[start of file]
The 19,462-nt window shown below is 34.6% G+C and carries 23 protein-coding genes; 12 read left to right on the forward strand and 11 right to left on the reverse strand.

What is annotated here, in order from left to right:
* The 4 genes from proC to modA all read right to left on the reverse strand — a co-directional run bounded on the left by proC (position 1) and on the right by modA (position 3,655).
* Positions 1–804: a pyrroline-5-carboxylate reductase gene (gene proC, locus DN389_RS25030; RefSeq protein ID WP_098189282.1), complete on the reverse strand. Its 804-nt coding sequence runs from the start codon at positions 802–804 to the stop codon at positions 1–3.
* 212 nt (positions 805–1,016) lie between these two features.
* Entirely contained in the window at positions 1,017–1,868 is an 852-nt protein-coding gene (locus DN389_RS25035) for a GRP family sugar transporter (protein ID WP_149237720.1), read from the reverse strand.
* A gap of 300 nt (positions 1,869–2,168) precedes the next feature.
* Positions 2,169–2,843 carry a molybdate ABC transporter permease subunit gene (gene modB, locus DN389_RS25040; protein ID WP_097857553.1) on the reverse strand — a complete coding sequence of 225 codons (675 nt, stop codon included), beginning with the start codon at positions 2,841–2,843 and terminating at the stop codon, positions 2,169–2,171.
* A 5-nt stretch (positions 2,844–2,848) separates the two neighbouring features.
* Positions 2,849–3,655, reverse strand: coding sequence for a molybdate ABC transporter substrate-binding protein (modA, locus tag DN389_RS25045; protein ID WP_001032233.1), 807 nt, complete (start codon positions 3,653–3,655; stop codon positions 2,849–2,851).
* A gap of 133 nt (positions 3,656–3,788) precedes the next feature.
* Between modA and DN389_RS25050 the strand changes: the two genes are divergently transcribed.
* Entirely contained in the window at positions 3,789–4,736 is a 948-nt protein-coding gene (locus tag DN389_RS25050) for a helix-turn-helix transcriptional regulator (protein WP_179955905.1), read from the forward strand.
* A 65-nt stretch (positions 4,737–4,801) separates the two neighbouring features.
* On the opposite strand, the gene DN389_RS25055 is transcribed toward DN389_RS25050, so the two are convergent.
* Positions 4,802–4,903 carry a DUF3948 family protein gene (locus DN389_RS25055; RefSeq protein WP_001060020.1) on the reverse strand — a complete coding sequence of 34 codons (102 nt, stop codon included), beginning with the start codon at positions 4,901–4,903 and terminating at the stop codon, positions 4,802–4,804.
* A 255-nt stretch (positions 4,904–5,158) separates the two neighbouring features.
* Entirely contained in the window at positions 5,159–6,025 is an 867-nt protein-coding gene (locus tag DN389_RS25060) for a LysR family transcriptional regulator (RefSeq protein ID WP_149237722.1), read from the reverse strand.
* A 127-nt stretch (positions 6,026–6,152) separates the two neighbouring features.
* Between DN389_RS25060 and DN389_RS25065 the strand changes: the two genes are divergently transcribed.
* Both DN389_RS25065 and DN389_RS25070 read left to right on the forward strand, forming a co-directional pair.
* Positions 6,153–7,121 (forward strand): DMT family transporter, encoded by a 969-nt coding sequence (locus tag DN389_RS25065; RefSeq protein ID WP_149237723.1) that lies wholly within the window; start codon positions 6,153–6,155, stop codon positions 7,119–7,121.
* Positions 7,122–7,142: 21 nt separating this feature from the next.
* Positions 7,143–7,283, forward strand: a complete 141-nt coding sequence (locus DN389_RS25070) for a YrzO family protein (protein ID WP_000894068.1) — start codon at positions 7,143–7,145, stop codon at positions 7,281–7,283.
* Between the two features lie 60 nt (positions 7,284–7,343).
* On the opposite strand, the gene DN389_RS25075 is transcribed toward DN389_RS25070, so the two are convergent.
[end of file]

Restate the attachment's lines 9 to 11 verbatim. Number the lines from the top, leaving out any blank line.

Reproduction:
* A 5-nt stretch (positions 2,844–2,848) separates the two neighbouring features.
* Positions 2,849–3,655, reverse strand: coding sequence for a molybdate ABC transporter substrate-binding protein (modA, locus tag DN389_RS25045; protein ID WP_001032233.1), 807 nt, complete (start codon positions 3,653–3,655; stop codon positions 2,849–2,851).
* A gap of 133 nt (positions 3,656–3,788) precedes the next feature.